"In Electronic Civil Disobedience, The Critical Art Ensemble also states that in the age of informatic power, physical resistance is severely limited in its potential for effect, if not useless, as the physical protester is corralled or elided entirely by authority. The real interventionists, CAE states, are the 20-something year-old hackers who punch through the firewalls and reroute flows of information, creating irruptions of redirection, disruption, and detournement of infocapital at will. The case of Ricardo Dominguez and the Electronic Disturbance Theatre’s virtual sit-in against the University of California was a relatively benign case of the disruption of data as political act. But the intervention in infocapital is explicated on a larger scale by Chinese governbmental hackers’ compromise of Google (as revealed by Wikileaks), as well as the infiltration of an Iranian reactor by hakers. All of these illustrate Negri’s idea that postmodern power/capital has shifted to that of the informatics and cognitive fields, and signal a primary shift of the balance power in the First World, if not globally.
"In light of this redistribution of power, what would the solution for converntional/”atomic” power’s reassertion of hegemony? This would be to contain the rise of informatic power by containing its means of distribution. This would be by the means of national firewalling, and trunk-line disconnection or limited Internet disabling, disrupting infopower, but also crippling the flow of digitized material capital as well. This is problematic at best, as conventional power and informatic power are in symbiotic, the latter being more nimble and a step ahead of the former, and to attack a symbiote always means to cripple its partner as well. The logical result of such actions would be the elimination of net neutrality (the free and open flow of data across the Internet) or even the severance of typologies and flows of information across the networks. The symbiotic effect is that conventional power/capital is also hobbled, as the physical is dependent on the same flows of information across the distributed nets, disabling itself in the process. It is for this reason that it cannot engage in this means of retaliation, as it would be the digital suicide of the First World nation-state.
"This is the brilliance of Wikileaks – its use of infrastructure upon which conventional power relies as site of anarchic resistance proves the potentiality of infomatic power rendering conventional power impotent. In this case, bits trump atoms in the milieu of the Net. As nuclear detente created an “aesthetics of uselessness” in the ridiculously high numbers of times the world’s nuclear stockpiles could destroy the Earth, this potential reduction of the “atomic/atomic” to aesthetic nullity arises as the Infostate merely shuts down the control systems of the bunker. I nation of nuclear gophers, lifeless in their burrows.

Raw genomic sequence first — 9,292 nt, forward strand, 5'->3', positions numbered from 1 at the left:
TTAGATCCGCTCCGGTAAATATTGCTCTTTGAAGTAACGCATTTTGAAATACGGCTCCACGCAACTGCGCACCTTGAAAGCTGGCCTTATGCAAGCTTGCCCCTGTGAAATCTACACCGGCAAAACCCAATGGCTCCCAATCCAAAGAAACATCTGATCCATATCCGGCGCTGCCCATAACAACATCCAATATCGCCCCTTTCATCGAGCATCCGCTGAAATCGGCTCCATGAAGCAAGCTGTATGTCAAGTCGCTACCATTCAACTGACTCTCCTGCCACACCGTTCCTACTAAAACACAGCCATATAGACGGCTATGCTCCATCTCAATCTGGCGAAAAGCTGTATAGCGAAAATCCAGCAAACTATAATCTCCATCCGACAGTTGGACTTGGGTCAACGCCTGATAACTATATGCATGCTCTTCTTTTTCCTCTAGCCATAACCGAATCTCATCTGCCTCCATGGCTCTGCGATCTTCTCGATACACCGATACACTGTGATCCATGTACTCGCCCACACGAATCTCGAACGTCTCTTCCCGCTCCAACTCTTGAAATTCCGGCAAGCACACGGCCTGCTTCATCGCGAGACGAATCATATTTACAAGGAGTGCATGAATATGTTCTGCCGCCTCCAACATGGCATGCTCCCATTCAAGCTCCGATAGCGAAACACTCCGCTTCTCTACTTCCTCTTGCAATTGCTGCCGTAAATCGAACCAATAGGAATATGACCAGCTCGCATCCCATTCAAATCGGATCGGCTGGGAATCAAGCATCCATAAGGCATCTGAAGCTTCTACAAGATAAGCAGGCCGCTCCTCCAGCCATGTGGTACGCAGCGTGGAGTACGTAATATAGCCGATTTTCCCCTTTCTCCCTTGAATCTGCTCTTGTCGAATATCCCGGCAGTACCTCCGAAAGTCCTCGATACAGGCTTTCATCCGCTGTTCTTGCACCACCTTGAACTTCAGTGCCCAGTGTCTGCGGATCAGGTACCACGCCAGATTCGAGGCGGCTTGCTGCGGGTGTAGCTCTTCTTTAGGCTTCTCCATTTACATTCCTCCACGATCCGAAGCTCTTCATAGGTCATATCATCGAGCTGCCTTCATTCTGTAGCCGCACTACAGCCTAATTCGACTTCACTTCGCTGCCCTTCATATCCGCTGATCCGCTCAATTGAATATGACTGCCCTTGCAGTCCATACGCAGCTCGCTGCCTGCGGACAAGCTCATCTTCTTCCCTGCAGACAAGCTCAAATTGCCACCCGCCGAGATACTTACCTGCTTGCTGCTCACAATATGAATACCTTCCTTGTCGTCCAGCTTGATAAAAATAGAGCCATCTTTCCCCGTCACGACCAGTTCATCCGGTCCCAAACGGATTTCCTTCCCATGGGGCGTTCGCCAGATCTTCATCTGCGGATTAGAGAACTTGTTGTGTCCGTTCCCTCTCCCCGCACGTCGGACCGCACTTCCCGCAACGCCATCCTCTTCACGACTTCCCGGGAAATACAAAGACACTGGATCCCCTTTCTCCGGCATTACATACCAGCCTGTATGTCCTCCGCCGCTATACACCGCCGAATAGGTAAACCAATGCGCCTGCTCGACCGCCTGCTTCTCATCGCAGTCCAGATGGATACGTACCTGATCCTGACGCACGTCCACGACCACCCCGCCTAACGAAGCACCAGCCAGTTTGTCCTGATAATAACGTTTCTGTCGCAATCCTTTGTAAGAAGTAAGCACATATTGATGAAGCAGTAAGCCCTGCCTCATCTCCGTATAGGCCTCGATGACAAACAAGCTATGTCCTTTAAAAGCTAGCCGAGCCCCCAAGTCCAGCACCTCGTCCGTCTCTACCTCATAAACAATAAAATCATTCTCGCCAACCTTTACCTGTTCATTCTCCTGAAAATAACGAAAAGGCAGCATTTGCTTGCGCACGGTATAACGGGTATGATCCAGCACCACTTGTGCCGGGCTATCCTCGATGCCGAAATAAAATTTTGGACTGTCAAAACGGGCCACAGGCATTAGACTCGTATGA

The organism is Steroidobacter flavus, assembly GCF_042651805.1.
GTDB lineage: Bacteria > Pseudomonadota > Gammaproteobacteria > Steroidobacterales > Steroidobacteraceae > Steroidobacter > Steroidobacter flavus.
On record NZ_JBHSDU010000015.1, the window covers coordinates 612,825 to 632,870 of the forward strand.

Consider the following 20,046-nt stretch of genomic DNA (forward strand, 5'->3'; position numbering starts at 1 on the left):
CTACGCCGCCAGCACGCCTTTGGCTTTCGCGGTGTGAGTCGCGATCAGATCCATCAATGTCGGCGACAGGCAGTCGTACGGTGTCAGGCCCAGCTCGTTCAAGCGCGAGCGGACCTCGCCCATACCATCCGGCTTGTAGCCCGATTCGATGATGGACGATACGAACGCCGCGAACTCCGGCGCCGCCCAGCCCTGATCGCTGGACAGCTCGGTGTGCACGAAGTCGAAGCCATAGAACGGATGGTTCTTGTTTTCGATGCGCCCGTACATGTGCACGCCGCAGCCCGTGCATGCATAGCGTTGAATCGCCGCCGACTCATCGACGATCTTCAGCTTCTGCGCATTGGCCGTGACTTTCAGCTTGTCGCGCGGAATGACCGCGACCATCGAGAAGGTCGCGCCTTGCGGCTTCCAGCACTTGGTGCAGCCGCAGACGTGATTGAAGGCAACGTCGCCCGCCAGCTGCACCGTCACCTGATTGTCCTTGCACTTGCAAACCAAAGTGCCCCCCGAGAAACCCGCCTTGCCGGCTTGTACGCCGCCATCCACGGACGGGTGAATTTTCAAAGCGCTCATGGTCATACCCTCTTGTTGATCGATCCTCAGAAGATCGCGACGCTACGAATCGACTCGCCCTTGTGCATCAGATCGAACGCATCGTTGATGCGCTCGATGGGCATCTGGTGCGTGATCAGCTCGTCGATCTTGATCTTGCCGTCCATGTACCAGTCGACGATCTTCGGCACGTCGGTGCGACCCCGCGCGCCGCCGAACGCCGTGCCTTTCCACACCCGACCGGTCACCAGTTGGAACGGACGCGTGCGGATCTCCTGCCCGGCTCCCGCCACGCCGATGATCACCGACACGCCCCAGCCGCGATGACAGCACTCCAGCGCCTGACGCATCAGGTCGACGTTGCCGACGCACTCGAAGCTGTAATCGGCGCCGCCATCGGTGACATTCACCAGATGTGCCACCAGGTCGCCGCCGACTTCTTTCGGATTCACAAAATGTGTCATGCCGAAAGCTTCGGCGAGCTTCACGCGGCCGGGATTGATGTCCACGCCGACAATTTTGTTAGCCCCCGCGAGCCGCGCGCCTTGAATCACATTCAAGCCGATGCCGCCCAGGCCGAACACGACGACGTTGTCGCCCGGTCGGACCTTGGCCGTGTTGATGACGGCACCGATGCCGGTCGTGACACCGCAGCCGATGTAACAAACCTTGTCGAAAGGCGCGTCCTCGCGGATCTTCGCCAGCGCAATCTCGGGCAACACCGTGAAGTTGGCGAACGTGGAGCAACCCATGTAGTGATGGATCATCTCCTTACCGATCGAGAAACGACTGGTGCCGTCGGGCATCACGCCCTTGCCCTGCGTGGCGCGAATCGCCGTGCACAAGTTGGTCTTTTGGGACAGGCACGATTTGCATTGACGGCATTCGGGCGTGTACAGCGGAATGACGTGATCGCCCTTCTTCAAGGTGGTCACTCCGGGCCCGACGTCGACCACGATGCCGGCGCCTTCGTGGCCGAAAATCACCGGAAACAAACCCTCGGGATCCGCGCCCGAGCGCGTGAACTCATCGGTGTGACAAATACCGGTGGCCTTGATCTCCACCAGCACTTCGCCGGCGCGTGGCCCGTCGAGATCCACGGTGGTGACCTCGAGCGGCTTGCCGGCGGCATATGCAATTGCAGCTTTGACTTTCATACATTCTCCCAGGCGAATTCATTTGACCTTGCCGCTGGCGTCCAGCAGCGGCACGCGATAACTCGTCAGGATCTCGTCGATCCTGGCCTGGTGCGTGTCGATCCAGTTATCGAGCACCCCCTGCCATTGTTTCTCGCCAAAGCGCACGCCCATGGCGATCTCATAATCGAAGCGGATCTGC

"Power is reconfiguring in light of informational vs. conventional power, and this is why the rise of Wikileaks is significant, and why the geopolitical panic-site it creates is a singular event. It suggests that decentralized power renders hierarchical conventional power impotent, signaling the beginning of the 21st Century paradigm. In The Coming Insurrection, the French anarchist group, The Invisible Committee, posits a Communo-Anarchic insurgency to overthrow the conventional nation-state. What would replace it is the creation of a cybernetic proto-industrial model of networked communes with high tech microproduction that would be established during and after a mass armed insurrection. There is another view on this. The insurrection, as CAE states, will not be with guns, but with bytes. This is in line with Negri’s assertion that capital in the postmodern has shifted to information/cognitive capital, and that conventional power merely marginalizes material (atomic) dissent. The real theatre of engagement is the infosphere, and Wikileaks has realized info-insurgency as real power first world/digital society has become informatic. Anarchy in its most powerful form is now in the disruption and release of data withheld by the nation-state."
(end of long quote)
So, does the future go to the oaks or the crabgrass? You can find the answer just by gazing up at the clouds. The lizard part of your brain will instantly begin searching for--and finding--familiar forms within those billowing canvasses. It's the same centric anxiety reflex that causes humans to look for leaders: lizards do push ups for the same reason guys do, to show they are the alpha iguana. Iguana babes may rally around such ass-kicking males, who in turn may be no match for a virus. Centrism and rhizome-ism are both embedded in nature. It's their interplay that helps drive evolution--and thickens the plot.
On rhizomatic strategic culture, as opposed to our Indo-European model of strategic culture:
When I was incarcerated for nine months in the U.S. Navy brig, for refusing to obey orders, I became an admirer of religious scholar Professor Evans-WWhen I was incarcerated for nine months in the U.S. Navy brig, for refusing to obey orders, I became an admirer of religious scholar Professor Evans-Wentz. His translations of ancient Tibetan scriptures on meditation helped me transform my brig time into a fory into spirit. When I gained my freedom, I lived in a cabin in Big Sur, where with a copy of Fairy-Faith, I awakened to the reality of subtle beings indwelling the immense silence of the redwood forests.